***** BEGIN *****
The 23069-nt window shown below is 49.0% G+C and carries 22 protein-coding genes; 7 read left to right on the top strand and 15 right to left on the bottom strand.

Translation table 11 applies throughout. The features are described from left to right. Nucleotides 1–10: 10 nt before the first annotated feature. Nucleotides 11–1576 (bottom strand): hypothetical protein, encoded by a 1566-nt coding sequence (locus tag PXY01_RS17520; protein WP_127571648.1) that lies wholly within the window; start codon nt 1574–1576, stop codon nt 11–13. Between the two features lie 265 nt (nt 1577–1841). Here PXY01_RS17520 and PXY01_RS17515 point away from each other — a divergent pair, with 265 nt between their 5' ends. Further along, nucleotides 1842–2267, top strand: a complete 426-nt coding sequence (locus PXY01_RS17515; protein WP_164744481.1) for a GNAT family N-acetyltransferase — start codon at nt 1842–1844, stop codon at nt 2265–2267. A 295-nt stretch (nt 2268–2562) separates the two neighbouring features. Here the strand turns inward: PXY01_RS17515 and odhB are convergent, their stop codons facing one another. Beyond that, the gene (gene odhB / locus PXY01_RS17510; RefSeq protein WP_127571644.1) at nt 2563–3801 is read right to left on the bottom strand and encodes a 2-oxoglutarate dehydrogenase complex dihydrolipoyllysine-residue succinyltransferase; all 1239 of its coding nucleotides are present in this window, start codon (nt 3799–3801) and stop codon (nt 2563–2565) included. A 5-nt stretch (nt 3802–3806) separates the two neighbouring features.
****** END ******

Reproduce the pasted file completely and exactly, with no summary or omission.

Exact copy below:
The 23069-nt window shown below is 49.0% G+C and carries 22 protein-coding genes; 7 read left to right on the top strand and 15 right to left on the bottom strand.

Translation table 11 applies throughout. The features are described from left to right. Nucleotides 1–10: 10 nt before the first annotated feature. Nucleotides 11–1576 (bottom strand): hypothetical protein, encoded by a 1566-nt coding sequence (locus tag PXY01_RS17520; protein WP_127571648.1) that lies wholly within the window; start codon nt 1574–1576, stop codon nt 11–13. Between the two features lie 265 nt (nt 1577–1841). Here PXY01_RS17520 and PXY01_RS17515 point away from each other — a divergent pair, with 265 nt between their 5' ends. Further along, nucleotides 1842–2267, top strand: a complete 426-nt coding sequence (locus PXY01_RS17515; protein WP_164744481.1) for a GNAT family N-acetyltransferase — start codon at nt 1842–1844, stop codon at nt 2265–2267. A 295-nt stretch (nt 2268–2562) separates the two neighbouring features. Here the strand turns inward: PXY01_RS17515 and odhB are convergent, their stop codons facing one another. Beyond that, the gene (gene odhB / locus PXY01_RS17510; RefSeq protein WP_127571644.1) at nt 2563–3801 is read right to left on the bottom strand and encodes a 2-oxoglutarate dehydrogenase complex dihydrolipoyllysine-residue succinyltransferase; all 1239 of its coding nucleotides are present in this window, start codon (nt 3799–3801) and stop codon (nt 2563–2565) included. A 5-nt stretch (nt 3802–3806) separates the two neighbouring features.